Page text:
Getting a pre-approval for a mortgage should be your first step in the home-buying process as it will give you an idea of what kind of home you can afford. Having pre-approved status may also give you more negotiating power with the seller, as the seller will perceive you as a more serious buyer. Getting the right type of mortgage financing for your circumstances can save you lots of money in the long run as well.
FIXED VS. VARIABLE RATE
When you get mortgage financing for a property you have to pay interest to a lender for borrowing money from them. Lenders offer different options to calculate the interest you will pay
A fixed-rate mortgage is one where the interest rate does not change throughout the loan term. Your payments will not fluctuate. A fixed-rate mortgage assures you the same interest rate will be applied to the loan throughout the term of the mortgage, so you know exactly how much your payments will be throughout the term of a loan.
It’s a good idea if you think there is a good chance that market interest rates will go up over the term of your mortgage.
A variable-rate mortgage is one where the interest rate may increase or decrease from time to time. If interest rates go down, more of your payment will go towards the loan principal so you’ll pay off the mortgage faster. However, if interest rates go up so will your monthly payments.
What you can do if interest rates rise
Ask your lender if they offer an interest rate cap or a convertibility feature. For more details please click here.
OPEN VS. CLOSED TERM
An open-term mortgage allows you to make additional payments to the borrowed amount at your own leisure, without notice or penalty. The interest rate is often higher because of the added flexibility.
A closed-term mortgage cannot be repaid beyond the allowable prepayment privileges nor can it be renegotiated prior to the end of your selected term without having to pay penalties. You’ll likely pay lower interest rates with a closed-term mortgage.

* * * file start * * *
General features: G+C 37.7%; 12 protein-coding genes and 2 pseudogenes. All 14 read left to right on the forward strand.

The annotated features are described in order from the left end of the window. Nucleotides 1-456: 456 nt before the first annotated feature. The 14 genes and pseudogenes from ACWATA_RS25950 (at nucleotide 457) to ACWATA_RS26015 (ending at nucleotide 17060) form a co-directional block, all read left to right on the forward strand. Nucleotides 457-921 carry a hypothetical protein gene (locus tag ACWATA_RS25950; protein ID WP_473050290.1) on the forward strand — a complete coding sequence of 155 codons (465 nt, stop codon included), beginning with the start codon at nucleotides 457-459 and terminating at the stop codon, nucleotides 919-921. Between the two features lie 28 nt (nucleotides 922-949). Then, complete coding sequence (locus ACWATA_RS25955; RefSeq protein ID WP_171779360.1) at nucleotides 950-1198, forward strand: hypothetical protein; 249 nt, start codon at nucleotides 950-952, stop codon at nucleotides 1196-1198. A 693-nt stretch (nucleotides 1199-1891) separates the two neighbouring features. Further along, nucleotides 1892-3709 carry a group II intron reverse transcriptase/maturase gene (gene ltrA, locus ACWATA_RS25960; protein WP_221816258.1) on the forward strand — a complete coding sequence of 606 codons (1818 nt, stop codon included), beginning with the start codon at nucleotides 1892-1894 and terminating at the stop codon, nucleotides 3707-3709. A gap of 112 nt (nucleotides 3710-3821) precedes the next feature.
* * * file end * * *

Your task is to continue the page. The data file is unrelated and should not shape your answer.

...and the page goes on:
HIGH RATIO VS CONVENTIONAL
A high-ratio mortgage is a loan for more than 80% of the property value. Usually available to first-time buyers only, this type of mortgage must be insured by CMHC, Genworth Financial, or Canada Guarantee. This insurance protects lenders against default. For more details on the costs associated with this type of insurance please see the FAQ below.
A conventional mortgage is a loan for up to 80% of the property value. Conventional mortgages do not require any mortgage insurance.
What is CHMC mortgage loan insurance? Mortgage loan insurance is required by lenders when homebuyers make a down payment of less than 20% of the purchase price. It enables consumers to purchase homes with a minimum down payment of 5%. For more on CMCH insurance please click here.
Mortgage brokers vs banks
One of the main benefits of using mortgage brokers is that they have access to, and knowledge of, the entire mortgage market. They can advise which lenders will consider your case, and which lenders will not, based on your personal circumstances. This is particularly useful for people with less-than-perfect credit ratings. Mortgage brokers also have access to lenders who specialize in servicing people with adverse credit and can leverage relationships with mainstream banks. They may also have access to exclusive deals not available on the open market, or negotiate a better interest rate in some cases.
One of the main benefits of working with a bank is that you are dealing with a large financial institution that is stable and trustworthy. Most of the time you would already have an ongoing relationship with a bank that can supply you with a wider financial view about a number of financial products.
MORTGAGE TERM AND AMORTIZATION
The mortgage term is the period of time that the mortgage agreement at your agreed interest rate is in effect. Typically, shorter mortgage terms will give you better rates. Once your mortgage term is up you can choose to renew your contract with your current lender at the rates and terms that they offer. If you aren’t satisfied with their offer, you can move on to another lender. If you decide to switch lenders you would have to apply for a mortgage as you did when you purchased the property. That can be a deterrent due to a change in income, credit score or lending practices.
The mortgage amortization period is the amount of time it will take you to pay off the full amount of the loan. Currently, the maximum amortization period is 30 years (with 20% down) or 25 (with less than 20% down)
Want to read more about the home-buying process? Check out these posts for buyers:
- Mortgage and land transfer tax calculators
- Important info for first-time homebuyers
- Buyer closing costs
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